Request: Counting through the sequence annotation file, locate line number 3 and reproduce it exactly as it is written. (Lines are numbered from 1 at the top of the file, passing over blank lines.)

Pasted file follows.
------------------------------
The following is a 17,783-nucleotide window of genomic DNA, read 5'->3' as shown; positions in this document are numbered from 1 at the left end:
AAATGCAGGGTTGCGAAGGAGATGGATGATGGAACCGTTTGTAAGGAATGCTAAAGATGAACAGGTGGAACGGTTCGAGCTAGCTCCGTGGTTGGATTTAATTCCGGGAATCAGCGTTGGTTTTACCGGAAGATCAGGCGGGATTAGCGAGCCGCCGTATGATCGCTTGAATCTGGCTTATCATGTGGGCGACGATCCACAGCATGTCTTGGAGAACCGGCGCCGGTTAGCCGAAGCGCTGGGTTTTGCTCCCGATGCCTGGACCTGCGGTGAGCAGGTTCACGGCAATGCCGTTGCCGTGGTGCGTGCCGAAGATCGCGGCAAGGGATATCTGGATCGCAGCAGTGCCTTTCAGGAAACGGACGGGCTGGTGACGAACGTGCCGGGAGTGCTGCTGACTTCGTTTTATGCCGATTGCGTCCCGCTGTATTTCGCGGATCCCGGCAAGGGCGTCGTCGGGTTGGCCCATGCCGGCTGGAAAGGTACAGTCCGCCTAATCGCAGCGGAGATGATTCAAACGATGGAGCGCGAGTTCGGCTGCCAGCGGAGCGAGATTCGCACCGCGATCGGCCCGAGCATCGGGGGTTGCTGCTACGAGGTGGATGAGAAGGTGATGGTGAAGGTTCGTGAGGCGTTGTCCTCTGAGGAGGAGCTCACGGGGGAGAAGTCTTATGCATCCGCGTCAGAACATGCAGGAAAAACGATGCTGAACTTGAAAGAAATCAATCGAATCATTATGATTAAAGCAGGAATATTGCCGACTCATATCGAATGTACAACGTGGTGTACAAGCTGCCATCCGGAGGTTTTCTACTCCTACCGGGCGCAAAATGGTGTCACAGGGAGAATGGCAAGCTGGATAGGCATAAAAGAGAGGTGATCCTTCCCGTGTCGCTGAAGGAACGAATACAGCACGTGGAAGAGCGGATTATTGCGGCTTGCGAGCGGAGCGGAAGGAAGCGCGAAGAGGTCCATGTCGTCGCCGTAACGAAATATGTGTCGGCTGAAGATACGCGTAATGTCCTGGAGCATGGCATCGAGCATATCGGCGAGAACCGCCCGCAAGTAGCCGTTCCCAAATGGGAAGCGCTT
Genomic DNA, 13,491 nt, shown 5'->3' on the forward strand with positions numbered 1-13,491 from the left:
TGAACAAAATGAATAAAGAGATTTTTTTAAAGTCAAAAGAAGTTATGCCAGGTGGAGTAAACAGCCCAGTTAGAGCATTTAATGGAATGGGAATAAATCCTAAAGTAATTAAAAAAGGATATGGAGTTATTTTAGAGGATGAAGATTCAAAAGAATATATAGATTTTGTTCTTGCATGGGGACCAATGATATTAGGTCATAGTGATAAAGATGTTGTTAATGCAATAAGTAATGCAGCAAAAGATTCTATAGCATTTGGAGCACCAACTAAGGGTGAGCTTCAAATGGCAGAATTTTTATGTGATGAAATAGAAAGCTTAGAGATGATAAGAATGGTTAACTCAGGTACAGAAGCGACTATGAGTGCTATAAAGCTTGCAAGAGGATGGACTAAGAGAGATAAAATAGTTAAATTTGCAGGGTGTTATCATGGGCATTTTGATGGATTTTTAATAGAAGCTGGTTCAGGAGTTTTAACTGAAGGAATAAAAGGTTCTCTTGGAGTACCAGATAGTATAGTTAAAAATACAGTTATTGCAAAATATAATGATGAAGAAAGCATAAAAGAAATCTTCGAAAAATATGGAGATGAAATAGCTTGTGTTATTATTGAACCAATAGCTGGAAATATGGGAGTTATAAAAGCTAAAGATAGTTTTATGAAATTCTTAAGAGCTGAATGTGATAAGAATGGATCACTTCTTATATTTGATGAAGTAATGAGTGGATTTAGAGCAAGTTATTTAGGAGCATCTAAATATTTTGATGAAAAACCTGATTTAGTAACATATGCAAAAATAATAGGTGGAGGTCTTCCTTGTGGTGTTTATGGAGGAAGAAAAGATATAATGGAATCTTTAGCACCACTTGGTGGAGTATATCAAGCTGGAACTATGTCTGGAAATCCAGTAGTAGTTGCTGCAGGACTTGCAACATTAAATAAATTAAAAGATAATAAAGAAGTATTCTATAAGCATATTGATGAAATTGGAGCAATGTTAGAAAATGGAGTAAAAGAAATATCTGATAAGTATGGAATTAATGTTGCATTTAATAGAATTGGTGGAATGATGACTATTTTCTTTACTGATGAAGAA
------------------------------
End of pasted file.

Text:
Genomic DNA, 13,491 nt, shown 5'->3' on the forward strand with positions numbered 1-13,491 from the left: